Breast implant removal for many patients is an effective treatment and may resolve the symptoms in many women. Breast implant removal is also referred to as explant surgery or breast implant extraction. Plastic surgeons trained in augmentation should have experience and training in removal, revisions, capsulectomies, and other breast procedures. As with any procedure, you should select your surgeon for this operation based on their knowledge, skill, experience, and outcomes.

Breast explant surgery is commonly performed through an incision along the breast fold (the inframammary crease). The most technical aspects of the surgery are removal of the capsule (lining around the implant) and the approach to restoration of the breast soft tissue. Dr. Rudderman’s goal is to facilitate the most minimal impact on your tissue during surgery to enable the best conditions for healing and aesthetic outcome.

Implant removal surgery performed with any approach to the capsule, thick and calcified, or millimeter thin, should be approached to preserve and protect surrounding normal muscle, bone, cartilage, and soft tissue.

If you have experienced what you believe to be symptoms of BII and have felt dismissed by other surgeons or healthcare providers, you are not alone. Many women come to our offices feeling frustrated or even depressed because their concerns have not been heard with no diagnosis made and without discussion or treatment considerations. We are here to listen and to help you find relief from your symptoms. Patients have symptoms that are real, and a high percentage report improvement or resolution after implant removal.

We also understand that the decision to take out implants is not often an easy one, especially when no one else can ensure the procedure will alleviate your symptoms. Often women will describe resolution of other symptoms following surgery that they had not associated with BII preoperatively. While it is not possible to accurately predict if the removal of implants alone will positively impact your health, many women report significant and often dramatic improvement of symptoms and concerns soon after implant removal. Often women will describe resolution of other symptoms following surgery that they had not associated with BII preoperatively. Women have seen rashes disappear, hair growth resume, allergies subside, chest and joint pain resolve—all well beyond what would be expected by placebo alone. The BII theory of nocebo (when an “inert” substance causes perceived harm) may be inadequate to explain more objective and/or rheumatologic type symptoms reported with BII.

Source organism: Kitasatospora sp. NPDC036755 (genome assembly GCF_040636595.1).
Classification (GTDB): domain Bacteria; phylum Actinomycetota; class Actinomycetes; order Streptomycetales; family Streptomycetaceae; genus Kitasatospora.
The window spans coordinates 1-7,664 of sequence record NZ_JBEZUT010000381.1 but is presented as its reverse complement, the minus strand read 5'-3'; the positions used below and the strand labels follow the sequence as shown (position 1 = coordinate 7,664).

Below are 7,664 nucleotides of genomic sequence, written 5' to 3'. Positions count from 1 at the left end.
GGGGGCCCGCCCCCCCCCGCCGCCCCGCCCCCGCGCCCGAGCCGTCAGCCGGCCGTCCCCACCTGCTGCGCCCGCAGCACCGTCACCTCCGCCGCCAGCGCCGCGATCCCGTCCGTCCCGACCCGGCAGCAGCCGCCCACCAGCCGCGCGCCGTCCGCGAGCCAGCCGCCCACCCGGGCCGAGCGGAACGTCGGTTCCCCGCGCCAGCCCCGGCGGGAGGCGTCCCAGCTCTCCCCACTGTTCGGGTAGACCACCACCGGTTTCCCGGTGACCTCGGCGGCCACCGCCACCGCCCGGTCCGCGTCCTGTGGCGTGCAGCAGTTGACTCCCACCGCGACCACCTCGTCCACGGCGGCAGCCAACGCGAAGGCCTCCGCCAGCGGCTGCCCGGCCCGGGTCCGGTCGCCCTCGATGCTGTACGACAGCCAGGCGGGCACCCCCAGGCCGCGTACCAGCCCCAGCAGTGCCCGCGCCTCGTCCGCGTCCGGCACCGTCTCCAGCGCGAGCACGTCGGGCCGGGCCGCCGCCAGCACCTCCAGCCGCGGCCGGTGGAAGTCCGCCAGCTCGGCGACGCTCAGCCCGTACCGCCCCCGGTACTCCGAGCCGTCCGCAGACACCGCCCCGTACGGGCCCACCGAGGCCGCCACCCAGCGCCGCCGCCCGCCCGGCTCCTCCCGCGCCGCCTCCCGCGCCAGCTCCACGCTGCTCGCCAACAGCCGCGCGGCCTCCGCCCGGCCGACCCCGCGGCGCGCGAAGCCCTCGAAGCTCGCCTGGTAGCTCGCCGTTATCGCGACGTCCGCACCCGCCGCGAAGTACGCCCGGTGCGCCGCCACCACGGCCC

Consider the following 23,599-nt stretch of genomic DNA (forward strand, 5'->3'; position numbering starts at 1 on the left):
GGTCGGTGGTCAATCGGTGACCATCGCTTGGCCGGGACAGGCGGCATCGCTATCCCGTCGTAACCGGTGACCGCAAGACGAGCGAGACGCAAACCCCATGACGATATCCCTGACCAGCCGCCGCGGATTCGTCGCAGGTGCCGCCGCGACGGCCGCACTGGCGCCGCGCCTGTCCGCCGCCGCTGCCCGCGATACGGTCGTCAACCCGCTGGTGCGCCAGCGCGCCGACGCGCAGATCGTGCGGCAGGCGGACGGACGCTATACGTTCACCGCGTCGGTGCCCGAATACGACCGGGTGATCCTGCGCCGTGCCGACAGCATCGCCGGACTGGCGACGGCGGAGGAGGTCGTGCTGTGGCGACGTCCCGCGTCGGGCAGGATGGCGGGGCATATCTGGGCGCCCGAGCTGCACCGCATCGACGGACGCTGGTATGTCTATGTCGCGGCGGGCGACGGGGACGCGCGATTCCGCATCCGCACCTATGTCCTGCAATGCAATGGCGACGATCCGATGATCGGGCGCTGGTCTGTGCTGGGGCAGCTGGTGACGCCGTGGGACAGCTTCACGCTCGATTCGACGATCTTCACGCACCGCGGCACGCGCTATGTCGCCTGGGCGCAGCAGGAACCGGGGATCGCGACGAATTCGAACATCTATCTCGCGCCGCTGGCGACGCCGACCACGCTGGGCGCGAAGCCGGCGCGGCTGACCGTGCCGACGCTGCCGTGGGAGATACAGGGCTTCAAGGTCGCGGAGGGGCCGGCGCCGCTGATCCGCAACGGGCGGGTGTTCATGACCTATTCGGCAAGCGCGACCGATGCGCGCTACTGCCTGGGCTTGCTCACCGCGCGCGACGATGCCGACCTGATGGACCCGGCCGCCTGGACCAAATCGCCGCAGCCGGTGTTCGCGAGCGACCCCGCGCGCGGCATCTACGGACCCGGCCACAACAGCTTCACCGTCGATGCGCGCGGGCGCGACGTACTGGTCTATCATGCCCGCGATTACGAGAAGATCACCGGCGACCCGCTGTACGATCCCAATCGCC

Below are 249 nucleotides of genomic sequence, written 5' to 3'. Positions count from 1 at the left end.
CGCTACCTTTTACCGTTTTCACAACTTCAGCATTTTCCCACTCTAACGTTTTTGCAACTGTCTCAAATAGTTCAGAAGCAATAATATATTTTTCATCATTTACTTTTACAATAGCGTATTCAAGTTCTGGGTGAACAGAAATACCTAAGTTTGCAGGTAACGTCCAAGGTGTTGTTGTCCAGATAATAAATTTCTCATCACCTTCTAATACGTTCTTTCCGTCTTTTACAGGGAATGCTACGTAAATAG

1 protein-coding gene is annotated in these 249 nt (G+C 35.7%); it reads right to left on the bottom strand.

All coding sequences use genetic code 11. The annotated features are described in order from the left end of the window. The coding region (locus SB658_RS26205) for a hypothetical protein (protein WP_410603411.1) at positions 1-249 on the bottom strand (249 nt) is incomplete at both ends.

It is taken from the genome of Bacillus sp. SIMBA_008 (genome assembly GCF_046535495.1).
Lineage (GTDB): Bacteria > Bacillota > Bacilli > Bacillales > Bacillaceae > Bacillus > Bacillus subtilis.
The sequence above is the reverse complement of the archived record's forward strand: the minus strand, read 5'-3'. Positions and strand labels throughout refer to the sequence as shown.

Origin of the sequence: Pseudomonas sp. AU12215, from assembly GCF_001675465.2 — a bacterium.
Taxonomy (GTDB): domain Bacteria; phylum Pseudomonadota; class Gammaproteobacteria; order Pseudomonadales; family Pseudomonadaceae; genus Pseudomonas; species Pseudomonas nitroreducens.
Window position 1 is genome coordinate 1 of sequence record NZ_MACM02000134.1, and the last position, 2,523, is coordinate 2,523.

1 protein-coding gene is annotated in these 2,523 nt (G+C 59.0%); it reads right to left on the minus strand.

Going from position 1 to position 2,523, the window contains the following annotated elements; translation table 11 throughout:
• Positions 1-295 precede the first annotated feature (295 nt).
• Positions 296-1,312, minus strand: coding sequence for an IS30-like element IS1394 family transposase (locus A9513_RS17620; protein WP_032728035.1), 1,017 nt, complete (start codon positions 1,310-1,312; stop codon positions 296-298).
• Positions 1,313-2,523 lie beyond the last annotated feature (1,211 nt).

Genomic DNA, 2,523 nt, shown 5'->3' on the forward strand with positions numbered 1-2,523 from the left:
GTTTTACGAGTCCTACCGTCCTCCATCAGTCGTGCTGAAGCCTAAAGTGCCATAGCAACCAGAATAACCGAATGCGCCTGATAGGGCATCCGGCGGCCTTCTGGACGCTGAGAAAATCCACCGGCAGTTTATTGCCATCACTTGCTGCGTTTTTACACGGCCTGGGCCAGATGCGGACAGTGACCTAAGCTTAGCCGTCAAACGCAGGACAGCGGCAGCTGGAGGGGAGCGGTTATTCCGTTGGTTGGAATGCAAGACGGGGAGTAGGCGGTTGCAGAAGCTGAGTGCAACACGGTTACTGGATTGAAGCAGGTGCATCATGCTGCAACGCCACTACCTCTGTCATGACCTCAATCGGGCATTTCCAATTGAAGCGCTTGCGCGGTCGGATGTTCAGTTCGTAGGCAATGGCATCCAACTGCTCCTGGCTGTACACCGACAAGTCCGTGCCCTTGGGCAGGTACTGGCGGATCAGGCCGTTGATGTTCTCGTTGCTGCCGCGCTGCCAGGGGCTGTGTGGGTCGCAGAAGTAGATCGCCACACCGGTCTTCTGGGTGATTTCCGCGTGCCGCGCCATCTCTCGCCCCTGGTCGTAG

There are also many women who decide to undergo implant removal for a variety of other reasons including discomfort, breasts interfering with daily activity or exercise, breast size increase over time, shape change over time, displeasure with the implants from the initial surgery or currently, desire not to have to deal with removal in the future at advanced age, or simple desire to be smaller, more comfortable, and natural. And breast implants are not lifetime devices. Saline implants can rupture over time deflating, and causing asymmetry, and silicone implants may rupture as well. Many patients have decided to remove implants when they are younger, and in better health.

If you develop unexplained symptoms that you suspect may stem from your breast implants, schedule a consultation with Dr. Rudderman. It is important to understand that symptoms that do not resolve after implant removal should be further evaluated. Treatable illnesses should not be overlooked.

How Common is Breast Implant Illness?

It is not yet clear how many people suffer from BII. The FDA asks people to report BII symptoms so they can keep track of how many people are affected. They currently have received thousands of reports, but the actual number of people affected is likely much larger.

What Causes Breast Implant Illness?

The cause of the symptom spectrum of BII is not clear. Multiple theories are being evaluated including biofilms, heavy metals, allergic reaction, and immune response to a foreign body. What is known is that breast implants are often associated with biofilms—bacteria that become adherent to the implant surface. Biofilms can occur when microorganisms become associated with foreign materials and may be related to bacteria that naturally reside in breast tissue or from introduction during augmentation.

Biofilms are not an active infection and cannot be resolved with antibiotics mostly because the microorganisms use strategies to “evade” the body’s defense and immune system. Biofilms are heavily implicated in patients that develop capsular contraction (tightening of the capsule resulting in hard, often deformed, uncomfortable breast). Biofilms have been demonstrated to activate the immune response in some tissues, potentially leading to tissue damage. DNA and antibody data collected on recent studies have not confirmed an infectious etiology. However, some BII patients were found to have higher levels of some cytokines (proteins that regulate the response to infection).

We also know that implants are constructed of materials that, when used independently, have been associated with potential health concerns. These materials may also be found in many products including food, cosmetics, beauty products, cooking and eating utensils, carpets, rugs, tattoo ink, and in the environment.